8. Sep 17, 2014 #7

    CWatters

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    Now that you mention it perhaps it is an ammeter. It would make some sense given the odd wording of the question.
     
  9. Sep 17, 2014 #8

    phinds

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    Yeah, but that IS the traditional symbol for a current source, whereas the ammeter is usually just an A in a circle
     
  10. Sep 17, 2014 #9

    NascentOxygen

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    If the needle pointed to 1 o'clock it would be acceptable as an ammeter. Which makes me wonder has OP's effort at reproducing the figure from the textbook erred on this seemingly-small detail.

    What do you say, anand raj?
     
  11. Sep 17, 2014 #10

    phinds

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    Yeah, that could be it. It's probably an easy mistake for a beginner to make. I'm still leaning towards the current source.

    What do you say, anand raj?
     
  12. Sep 17, 2014 #11

    NascentOxygen

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    Though even if it is established that it's an ammeter, we are still left with an unanswerable question.

    What's in the box? Perhaps anand raj could tell us if there is some overlooked detail that should be shared. I'm thinking the box represents a variable load. But only because if it were to represent a fixed load, the question would seem trite.

    Nominating an ammeter reading of 2A seems pointless and confusing if the load is intended to be variable, though.
     
  13. Sep 17, 2014 #12

    rude man

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    If it's an ammeter it doesn't matter what's in the box, long as it results in a current of 2A:

    Some examples:
    1. a 9V battery with zero internal resistance
    2. a 12V battery with an internal resistance of 1.5 ohms
    3. a 1000V battery with an internal resistance of 495.5 ohms

    etc. etc.
     
  14. Sep 17, 2014 #13

    NascentOxygen

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    If it's an ammeter icon, it may not tell us the direction of the current. Besides, I see nothing here that suggests the box contains a voltage/current source of any description.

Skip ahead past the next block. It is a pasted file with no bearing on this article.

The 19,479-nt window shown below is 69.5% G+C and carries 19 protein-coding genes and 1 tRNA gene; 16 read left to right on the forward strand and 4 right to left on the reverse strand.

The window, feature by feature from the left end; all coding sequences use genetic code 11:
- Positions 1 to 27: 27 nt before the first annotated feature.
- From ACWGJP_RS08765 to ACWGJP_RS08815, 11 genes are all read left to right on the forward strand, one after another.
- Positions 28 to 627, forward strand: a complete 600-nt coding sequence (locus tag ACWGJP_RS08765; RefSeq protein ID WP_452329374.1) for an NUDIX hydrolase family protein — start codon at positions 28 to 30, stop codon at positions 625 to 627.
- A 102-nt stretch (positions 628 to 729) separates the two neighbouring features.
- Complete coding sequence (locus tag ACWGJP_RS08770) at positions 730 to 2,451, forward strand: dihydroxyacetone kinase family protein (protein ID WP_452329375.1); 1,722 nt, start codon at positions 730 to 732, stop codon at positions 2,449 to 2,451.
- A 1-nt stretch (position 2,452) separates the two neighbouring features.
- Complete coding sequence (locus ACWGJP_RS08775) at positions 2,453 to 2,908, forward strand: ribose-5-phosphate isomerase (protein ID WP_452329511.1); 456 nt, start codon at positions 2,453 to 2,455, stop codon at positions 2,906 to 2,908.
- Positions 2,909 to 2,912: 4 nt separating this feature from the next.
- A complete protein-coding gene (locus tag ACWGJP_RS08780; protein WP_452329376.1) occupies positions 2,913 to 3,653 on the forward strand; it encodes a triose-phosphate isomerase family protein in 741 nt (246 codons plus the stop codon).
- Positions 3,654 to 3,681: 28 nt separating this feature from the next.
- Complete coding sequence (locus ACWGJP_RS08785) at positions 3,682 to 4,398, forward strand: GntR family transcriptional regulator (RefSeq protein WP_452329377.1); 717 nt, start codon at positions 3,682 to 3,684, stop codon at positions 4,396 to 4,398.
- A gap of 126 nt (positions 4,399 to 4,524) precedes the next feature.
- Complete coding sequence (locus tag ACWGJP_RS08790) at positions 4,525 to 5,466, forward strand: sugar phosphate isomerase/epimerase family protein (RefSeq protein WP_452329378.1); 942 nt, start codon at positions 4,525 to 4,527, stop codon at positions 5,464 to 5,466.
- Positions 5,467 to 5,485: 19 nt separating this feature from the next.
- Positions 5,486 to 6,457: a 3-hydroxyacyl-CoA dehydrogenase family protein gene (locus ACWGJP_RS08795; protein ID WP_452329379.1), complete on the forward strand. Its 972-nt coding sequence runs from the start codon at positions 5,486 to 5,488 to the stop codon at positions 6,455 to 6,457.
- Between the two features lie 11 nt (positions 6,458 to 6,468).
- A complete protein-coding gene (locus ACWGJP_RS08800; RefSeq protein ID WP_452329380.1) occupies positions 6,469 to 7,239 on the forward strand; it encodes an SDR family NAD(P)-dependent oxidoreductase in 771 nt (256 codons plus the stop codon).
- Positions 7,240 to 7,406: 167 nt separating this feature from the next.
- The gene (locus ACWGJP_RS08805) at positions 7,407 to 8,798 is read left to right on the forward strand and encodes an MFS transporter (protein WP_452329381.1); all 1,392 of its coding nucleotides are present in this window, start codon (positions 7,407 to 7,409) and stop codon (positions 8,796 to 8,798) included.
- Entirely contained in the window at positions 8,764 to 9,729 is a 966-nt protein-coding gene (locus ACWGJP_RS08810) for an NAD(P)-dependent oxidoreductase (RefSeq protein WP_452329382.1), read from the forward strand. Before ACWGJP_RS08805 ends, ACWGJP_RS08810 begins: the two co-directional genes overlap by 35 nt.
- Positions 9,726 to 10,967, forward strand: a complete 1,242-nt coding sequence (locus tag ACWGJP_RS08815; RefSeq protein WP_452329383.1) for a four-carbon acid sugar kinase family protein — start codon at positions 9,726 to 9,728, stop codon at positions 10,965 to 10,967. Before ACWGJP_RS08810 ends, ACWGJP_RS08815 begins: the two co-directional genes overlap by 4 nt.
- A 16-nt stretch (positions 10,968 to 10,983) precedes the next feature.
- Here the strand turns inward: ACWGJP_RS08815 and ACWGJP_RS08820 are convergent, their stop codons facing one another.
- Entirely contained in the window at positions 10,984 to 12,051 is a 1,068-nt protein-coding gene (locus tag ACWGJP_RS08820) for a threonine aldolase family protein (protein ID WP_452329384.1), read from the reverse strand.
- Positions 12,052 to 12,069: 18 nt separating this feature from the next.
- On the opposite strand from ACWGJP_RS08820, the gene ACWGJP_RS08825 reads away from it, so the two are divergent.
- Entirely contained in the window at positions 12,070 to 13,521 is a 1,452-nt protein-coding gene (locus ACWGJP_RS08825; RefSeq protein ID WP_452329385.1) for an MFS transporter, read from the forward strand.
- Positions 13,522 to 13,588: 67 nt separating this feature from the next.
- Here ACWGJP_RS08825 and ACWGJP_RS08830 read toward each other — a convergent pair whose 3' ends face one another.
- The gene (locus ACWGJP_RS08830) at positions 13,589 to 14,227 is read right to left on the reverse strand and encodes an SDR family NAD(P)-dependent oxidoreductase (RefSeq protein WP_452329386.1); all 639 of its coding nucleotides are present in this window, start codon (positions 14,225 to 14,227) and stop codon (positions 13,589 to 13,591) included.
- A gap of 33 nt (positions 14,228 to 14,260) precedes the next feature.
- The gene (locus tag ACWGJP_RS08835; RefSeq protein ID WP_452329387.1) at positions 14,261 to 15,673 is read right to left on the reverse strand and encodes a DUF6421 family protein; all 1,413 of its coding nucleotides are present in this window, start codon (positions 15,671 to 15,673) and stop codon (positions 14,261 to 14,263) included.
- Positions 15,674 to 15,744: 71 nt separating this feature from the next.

EDIT: Reviewing, the subject header says there's a current source in series, so unless that's OP's mistaken interpretation, we can narrow it down to 2 correct answers, according to current direction.

    My thinking is that this clumsy question is intended to be simply a review of dealing with internal resistance of the 5V source. Perhaps the original homework question may be clearer on this, but we simply don't know until OP reappears.

    @OP: Was this a multiple-choice question? If so, what are the answers offered?
     
    Last edited: Sep 17, 2014
  15. Sep 17, 2014 #14

    rude man

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    I could haved sworn I saw an arrow pointing from left to right. :wink:
     
  16. Sep 17, 2014 #15

    NascentOxygen

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    So? No one modifies circuit icons for each instance.

    Let's look at the polarity of the voltage that's driving that current. Oh, it has an arrow at both ends! So I'm none the wiser.

    EDIT: I believe there is indeed a "+" sign hiding under the upper arrow head, indistinguishable, but I'm willing to imagine I can see one there to match the "-" sign I'd hitherto overlooked near the lower arrow head.

    The possibilities are beginning to show a definite tendency towards the convergent ...
     
    Last edited: Sep 17, 2014
  17. Sep 18, 2014 #16

    CWatters

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    I don't think much more can be said until the OP replies.
     
  18. Sep 23, 2014 #17
     
  19. Sep 23, 2014 #18
     
  20. Sep 26, 2014 #19

    NascentOxygen

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    Ah, all clear now. :confused:
     
  21. Sep 27, 2014 #20
    I have solved this problem somewhere and its a MCQ . One of the options was none of the above which was correct since data is inadequate as the voltage across current source is unknown.